Beverly Lewis shares how her books have helped those struggling with church hurt

Novelist Beverly Lewis
Novelist Beverly Lewis | Courtesy of Beverly Lewis

For beloved novelist Beverly Lewis, writing isn’t just about entertainment, it’s a form of ministry and a way to encourage readers to see God’s faithfulness in their personal stories. 

“I’ve continued to write books for so long because I feel called to make a difference somehow,” the 73-year-old author told The Christian Post, adding she has “drawers full” of letters from people who share how her books have impacted their lives. 

“So many people would read my books and say, ‘You point me to the Word of God, I haven't been reading my Bible,’ or, from men, ‘You helped me know how to treat a woman in a better way.’ Things like that.”

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Lewis is one of the most successful authors in Christian fiction, with over 18 million books in print that have been published in 12 languages. She also regularly appears on The New York Times and USA Today bestseller lists.

Born in the heart of Amish country — Lancaster, Pennsylvania — her first venture into adult fiction became an instant bestselling trilogy: The Heritage of Lancaster County. The series, which comprises The Shunning, The Confession and The Reckoning, follows Katie Lapp, a young Amish woman drawn to the modern world by secrets from her past. 

The stories are loosely based on the author's maternal grandmother, Ada Ranck Buchwalter, who left her Old Order Mennonite upbringing to marry a Bible College student and was shunned by her community as a result. 

“It was a heartbreaking situation,” Lewis said. “Her father wanted her to marry the Mennonite farmer down the road, but she had met a ministerial student who was studying to be a pastor with a Christian and Missionary Alliance Church and believed that God was calling her to marry him and be a pastor's wife. Her father really put the kibosh on this relationship, and the whole thing just blew out of proportion and ended up with a bishop excommunicating her."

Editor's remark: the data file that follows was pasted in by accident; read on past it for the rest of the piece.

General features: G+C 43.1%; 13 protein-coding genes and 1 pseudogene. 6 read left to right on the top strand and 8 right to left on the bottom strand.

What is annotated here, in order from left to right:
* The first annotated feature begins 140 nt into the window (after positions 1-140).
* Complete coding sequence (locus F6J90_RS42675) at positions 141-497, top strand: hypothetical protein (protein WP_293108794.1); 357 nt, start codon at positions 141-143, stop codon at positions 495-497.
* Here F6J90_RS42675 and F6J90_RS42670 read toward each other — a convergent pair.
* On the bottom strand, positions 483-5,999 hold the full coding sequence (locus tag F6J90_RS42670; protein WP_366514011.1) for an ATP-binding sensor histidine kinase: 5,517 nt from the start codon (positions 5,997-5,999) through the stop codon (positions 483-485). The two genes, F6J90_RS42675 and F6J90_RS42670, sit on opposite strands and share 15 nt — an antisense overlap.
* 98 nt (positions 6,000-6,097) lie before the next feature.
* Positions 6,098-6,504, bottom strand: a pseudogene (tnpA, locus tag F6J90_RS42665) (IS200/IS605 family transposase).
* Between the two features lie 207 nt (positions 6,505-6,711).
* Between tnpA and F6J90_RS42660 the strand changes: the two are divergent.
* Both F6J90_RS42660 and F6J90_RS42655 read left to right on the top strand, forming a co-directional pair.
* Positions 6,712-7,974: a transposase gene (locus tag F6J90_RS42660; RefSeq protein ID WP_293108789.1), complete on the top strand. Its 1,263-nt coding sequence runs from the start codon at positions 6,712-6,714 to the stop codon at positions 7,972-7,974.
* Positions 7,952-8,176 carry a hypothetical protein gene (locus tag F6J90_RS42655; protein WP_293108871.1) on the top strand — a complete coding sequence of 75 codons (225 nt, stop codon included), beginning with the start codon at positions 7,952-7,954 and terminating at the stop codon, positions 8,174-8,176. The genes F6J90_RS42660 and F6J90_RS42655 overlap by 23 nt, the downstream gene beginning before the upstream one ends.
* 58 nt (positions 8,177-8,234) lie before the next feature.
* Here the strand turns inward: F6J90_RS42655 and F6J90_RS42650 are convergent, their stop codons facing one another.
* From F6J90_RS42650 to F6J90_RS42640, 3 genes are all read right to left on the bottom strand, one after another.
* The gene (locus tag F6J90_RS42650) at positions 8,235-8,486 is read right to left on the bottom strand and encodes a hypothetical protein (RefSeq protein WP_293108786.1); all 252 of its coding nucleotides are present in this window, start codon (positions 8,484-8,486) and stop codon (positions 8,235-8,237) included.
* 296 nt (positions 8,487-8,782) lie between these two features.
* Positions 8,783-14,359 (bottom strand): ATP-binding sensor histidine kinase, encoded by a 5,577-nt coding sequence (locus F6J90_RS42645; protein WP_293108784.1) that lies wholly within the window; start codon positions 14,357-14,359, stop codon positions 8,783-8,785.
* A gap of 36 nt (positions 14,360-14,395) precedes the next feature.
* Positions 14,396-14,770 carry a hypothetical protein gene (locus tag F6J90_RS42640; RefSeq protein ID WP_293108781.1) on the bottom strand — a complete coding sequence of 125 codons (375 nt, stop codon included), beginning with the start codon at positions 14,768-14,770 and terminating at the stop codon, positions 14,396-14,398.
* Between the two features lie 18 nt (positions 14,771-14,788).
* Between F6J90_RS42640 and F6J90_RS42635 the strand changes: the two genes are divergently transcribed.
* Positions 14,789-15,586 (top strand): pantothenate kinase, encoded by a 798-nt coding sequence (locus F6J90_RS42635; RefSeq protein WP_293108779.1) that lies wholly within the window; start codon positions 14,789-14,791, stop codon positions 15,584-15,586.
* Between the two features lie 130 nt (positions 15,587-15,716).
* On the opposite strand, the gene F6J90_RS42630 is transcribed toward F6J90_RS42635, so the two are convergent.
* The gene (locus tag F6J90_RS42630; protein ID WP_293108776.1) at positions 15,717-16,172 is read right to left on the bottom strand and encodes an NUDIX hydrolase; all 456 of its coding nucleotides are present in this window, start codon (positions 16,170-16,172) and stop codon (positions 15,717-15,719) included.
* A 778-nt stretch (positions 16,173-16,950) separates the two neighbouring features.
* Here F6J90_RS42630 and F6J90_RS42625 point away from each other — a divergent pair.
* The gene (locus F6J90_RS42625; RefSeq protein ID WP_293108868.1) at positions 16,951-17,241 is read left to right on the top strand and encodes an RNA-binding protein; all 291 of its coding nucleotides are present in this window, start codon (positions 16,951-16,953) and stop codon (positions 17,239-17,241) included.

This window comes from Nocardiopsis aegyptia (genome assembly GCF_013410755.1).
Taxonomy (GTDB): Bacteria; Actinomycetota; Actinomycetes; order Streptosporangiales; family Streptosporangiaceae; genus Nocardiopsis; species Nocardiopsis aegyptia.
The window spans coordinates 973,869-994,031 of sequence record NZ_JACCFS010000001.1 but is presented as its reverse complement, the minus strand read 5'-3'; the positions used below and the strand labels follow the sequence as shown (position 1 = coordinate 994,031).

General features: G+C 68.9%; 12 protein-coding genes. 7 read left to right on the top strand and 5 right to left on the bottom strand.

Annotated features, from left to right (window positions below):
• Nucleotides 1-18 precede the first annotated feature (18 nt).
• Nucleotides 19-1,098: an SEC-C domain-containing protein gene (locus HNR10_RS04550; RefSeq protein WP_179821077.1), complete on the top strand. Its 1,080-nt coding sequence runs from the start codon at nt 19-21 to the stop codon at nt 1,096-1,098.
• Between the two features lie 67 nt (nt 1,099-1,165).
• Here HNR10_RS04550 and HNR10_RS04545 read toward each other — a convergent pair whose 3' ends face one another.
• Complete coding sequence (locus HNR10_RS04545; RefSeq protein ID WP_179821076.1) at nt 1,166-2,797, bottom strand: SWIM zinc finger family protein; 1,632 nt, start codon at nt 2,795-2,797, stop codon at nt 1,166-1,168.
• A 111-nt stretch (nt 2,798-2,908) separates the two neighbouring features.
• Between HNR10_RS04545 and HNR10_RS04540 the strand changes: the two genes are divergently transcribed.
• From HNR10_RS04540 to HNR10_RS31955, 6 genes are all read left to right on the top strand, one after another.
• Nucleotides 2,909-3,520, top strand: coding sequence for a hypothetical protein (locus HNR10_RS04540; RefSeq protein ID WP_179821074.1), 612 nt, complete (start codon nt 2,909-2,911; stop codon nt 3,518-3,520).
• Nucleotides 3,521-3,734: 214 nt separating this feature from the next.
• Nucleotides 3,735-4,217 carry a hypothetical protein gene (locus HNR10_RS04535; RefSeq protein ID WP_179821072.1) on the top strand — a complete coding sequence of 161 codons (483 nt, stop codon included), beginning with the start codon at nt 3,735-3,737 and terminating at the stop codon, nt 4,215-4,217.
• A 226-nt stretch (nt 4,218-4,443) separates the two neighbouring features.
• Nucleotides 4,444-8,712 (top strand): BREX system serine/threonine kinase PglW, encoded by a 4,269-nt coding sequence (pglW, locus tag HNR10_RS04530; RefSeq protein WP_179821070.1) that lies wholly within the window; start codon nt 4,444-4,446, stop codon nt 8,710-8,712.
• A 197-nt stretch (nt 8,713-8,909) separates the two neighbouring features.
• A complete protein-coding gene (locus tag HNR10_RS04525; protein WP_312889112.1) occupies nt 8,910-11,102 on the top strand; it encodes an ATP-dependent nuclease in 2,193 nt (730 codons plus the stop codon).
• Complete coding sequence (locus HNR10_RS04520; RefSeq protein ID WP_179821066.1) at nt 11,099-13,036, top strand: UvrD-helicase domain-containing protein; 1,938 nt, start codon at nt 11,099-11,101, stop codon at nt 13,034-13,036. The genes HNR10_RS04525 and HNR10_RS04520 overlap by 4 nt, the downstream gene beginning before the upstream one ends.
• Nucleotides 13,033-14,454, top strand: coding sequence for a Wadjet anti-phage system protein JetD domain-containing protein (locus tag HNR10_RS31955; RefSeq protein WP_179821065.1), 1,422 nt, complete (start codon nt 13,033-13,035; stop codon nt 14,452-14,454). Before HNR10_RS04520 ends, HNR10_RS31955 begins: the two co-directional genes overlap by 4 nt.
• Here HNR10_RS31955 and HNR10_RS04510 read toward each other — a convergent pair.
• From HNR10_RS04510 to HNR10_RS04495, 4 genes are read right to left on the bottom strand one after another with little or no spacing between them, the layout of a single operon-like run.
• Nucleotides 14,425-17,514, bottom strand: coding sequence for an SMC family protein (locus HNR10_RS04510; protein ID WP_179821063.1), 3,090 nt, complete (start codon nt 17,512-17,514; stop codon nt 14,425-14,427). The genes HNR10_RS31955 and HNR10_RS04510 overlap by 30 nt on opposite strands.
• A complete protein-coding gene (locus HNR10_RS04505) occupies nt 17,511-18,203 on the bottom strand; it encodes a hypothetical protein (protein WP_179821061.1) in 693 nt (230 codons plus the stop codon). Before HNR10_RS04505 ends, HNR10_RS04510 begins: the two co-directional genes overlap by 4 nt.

"Her father said if she were to ever remove her hair cap, her head covering, and accepted a simple gold wedding band from her husband at the wedding that she could never darken the door of the community again.”

It was her grandmother’s story that sparked in Lewis a desire to learn more about the cloistered Amish and Mennonite communities and encourage those hurt by religious communities to rediscover a loving God.

“I'm so tender-hearted toward this particular story because I really truly believe that God would not have led me to write about this cloistered society of Amish or Mennonites had this not happened to my grandmother Ada,” the Colorado resident said. “Ada’s courage led me to where I am now, writing about the Amish culture. It has really influenced so many of us; I have cousins and aunts and uncles who are all serving the Lord in pastoral ministry, evangelists, deacons, deacons’ wives and lay workers, and Ada did it. She fully embraced the fullness of the Gospel and shared it.”

Lewis’ books were developed as a series for Hallmark TV. And a musical stage play of the trilogy, titled "The Confession," written for the stage by Emmy-nominated screenwriter Martha Bolton, toured the country. Now, it’s being developed as a theatrical film starring Chonda Pierce and John Schneider, debuting in theaters on Feb. 20.